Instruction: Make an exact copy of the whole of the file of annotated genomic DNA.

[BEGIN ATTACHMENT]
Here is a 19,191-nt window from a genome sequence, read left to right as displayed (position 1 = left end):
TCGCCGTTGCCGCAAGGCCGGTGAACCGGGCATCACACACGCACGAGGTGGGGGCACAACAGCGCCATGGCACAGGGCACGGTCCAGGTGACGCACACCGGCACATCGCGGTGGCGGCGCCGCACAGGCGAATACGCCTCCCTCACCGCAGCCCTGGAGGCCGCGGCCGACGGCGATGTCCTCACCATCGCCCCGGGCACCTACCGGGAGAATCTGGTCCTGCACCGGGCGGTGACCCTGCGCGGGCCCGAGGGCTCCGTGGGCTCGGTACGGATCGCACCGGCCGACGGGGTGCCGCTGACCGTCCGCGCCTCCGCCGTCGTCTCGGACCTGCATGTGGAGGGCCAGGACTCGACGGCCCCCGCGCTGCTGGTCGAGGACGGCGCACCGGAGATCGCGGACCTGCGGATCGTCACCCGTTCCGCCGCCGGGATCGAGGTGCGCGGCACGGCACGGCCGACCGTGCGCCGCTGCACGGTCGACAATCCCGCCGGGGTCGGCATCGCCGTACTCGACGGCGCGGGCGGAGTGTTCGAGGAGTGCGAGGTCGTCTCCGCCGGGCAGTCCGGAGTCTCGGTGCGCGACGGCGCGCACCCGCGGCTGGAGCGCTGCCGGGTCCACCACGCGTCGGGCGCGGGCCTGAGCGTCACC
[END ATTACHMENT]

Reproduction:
Here is a 19,191-nt window from a genome sequence, read left to right as displayed (position 1 = left end):
TCGCCGTTGCCGCAAGGCCGGTGAACCGGGCATCACACACGCACGAGGTGGGGGCACAACAGCGCCATGGCACAGGGCACGGTCCAGGTGACGCACACCGGCACATCGCGGTGGCGGCGCCGCACAGGCGAATACGCCTCCCTCACCGCAGCCCTGGAGGCCGCGGCCGACGGCGATGTCCTCACCATCGCCCCGGGCACCTACCGGGAGAATCTGGTCCTGCACCGGGCGGTGACCCTGCGCGGGCCCGAGGGCTCCGTGGGCTCGGTACGGATCGCACCGGCCGACGGGGTGCCGCTGACCGTCCGCGCCTCCGCCGTCGTCTCGGACCTGCATGTGGAGGGCCAGGACTCGACGGCCCCCGCGCTGCTGGTCGAGGACGGCGCACCGGAGATCGCGGACCTGCGGATCGTCACCCGTTCCGCCGCCGGGATCGAGGTGCGCGGCACGGCACGGCCGACCGTGCGCCGCTGCACGGTCGACAATCCCGCCGGGGTCGGCATCGCCGTACTCGACGGCGCGGGCGGAGTGTTCGAGGAGTGCGAGGTCGTCTCCGCCGGGCAGTCCGGAGTCTCGGTGCGCGACGGCGCGCACCCGCGGCTGGAGCGCTGCCGGGTCCACCACGCGTCGGGCGCGGGCCTGAGCGTCACC